"Rules of Civility", but I have read many good things. So when Book of the Month had "A Gentleman in Moscow" as an option back in September, it seemed an interesting pick. Then I managed to get DC book club to read it, and it was a great choice.
Count Alexander Rostov is sentenced by the Soviet government to live out the rest of his life in the Metropol hotel, granted a reprieve from the death sentence due to a poem he authored that inspired many during the communist revolution. He will be killed if he ever leaves. So Rostov sets up a life for himself within the walls of the hotel with both the staff and guests. As time passes, his relationships deepen and remain central to his life, and the novel. Although he is largely isolated from the events of the world outside the hotel, occasionally the changing world finds its way into the hotel's operations.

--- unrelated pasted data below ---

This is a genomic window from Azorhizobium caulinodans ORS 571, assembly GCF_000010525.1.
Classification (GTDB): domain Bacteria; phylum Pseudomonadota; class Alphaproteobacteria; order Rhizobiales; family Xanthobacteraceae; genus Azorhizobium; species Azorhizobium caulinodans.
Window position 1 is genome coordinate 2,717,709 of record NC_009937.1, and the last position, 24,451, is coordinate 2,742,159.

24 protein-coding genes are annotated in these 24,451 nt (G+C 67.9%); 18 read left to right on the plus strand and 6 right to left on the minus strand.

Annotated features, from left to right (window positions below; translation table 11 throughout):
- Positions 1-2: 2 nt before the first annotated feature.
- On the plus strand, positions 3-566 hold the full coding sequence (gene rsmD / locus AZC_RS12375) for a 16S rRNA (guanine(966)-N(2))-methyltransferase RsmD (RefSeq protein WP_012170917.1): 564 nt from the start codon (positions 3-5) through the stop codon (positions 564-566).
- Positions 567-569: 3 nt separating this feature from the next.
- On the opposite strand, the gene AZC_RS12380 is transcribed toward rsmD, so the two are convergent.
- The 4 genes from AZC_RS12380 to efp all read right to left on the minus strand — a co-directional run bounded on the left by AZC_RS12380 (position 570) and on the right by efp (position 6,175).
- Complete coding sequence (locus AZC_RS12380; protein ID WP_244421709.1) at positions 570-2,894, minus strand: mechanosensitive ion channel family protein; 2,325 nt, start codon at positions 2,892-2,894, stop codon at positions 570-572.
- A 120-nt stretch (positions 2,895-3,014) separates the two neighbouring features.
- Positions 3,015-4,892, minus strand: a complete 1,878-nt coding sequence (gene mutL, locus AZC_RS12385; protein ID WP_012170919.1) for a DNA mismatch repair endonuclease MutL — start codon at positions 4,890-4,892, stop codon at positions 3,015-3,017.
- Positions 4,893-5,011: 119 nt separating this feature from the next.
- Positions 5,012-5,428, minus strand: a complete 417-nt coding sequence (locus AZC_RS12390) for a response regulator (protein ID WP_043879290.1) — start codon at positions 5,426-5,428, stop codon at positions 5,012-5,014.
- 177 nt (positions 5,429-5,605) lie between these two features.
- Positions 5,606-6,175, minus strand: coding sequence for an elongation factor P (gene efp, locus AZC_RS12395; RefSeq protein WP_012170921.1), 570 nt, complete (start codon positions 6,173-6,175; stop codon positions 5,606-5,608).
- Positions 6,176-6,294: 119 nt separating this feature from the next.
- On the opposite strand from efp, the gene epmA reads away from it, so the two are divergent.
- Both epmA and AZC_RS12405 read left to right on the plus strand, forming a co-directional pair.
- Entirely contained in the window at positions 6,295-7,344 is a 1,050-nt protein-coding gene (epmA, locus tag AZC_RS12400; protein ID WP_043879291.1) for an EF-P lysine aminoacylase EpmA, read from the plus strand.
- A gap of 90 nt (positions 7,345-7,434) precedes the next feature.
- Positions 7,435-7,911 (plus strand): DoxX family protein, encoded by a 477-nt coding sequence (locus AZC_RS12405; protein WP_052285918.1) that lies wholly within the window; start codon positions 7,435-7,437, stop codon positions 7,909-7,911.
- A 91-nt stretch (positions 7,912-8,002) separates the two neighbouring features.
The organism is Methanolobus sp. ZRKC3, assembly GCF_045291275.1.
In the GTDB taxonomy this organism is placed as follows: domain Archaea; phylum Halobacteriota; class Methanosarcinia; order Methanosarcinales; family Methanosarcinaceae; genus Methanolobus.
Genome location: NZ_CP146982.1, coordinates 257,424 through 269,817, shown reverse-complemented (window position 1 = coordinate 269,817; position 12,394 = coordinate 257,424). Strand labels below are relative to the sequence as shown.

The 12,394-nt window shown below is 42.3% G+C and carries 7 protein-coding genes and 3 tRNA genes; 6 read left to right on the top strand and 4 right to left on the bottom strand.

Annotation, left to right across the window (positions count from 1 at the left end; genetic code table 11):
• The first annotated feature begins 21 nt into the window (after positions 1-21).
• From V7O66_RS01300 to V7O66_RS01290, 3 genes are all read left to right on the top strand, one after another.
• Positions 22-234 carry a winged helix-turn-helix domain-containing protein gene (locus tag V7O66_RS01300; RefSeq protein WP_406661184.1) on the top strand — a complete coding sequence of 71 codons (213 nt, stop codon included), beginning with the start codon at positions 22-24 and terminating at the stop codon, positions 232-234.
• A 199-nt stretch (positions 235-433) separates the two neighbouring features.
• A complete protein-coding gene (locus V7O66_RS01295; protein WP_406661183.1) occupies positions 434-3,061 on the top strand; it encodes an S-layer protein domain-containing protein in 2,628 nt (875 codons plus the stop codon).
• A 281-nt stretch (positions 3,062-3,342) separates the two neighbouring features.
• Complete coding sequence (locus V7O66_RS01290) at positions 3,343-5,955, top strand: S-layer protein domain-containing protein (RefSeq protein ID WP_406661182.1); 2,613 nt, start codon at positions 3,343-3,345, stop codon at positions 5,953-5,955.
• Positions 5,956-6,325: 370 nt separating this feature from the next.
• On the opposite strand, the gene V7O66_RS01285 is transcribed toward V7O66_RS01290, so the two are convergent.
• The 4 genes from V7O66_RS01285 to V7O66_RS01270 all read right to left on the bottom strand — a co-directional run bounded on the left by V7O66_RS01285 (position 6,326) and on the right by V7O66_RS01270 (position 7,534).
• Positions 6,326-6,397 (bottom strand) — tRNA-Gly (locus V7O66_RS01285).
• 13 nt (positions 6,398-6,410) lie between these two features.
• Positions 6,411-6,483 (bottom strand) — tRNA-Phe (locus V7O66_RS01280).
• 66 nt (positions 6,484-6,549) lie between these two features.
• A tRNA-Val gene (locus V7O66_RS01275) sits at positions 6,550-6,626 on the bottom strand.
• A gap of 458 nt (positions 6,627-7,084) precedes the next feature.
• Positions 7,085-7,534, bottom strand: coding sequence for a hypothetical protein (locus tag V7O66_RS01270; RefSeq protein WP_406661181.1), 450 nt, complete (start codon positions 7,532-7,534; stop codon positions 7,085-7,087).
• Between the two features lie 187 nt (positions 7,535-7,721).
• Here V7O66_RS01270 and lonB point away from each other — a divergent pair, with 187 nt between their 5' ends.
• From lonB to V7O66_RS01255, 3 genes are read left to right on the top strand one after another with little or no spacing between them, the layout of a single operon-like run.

A novel about a man determined to find the best in those around him, to tenderly care for his relationships with those he loves, and to live his life as best he is able in his reduced circumstances. Towles obviously took care with his writing, but his prose doesn't quite make it to that joyous effortless plateau that should be the aim of literary fiction. Towles slips at times, especially early on when the Count wanders into past reminiscences that are mere devices for filling in backstory. But as the story progresses (and the reader has the requisite backstory), these trips into the past occur more naturally and Towles finds his stride.
Overall, this novel was a delight to read. The Count's outlook is optimistic, and that viewpoint effuses the reading experience with a certain joy, even in its darker moments.
Verdict: Affirmed, it was widely enjoyed by my book club & would make a great pick for yours, too!
"A Gentleman in Moscow" by Amor Towles, published September 6, 2016 by Viking.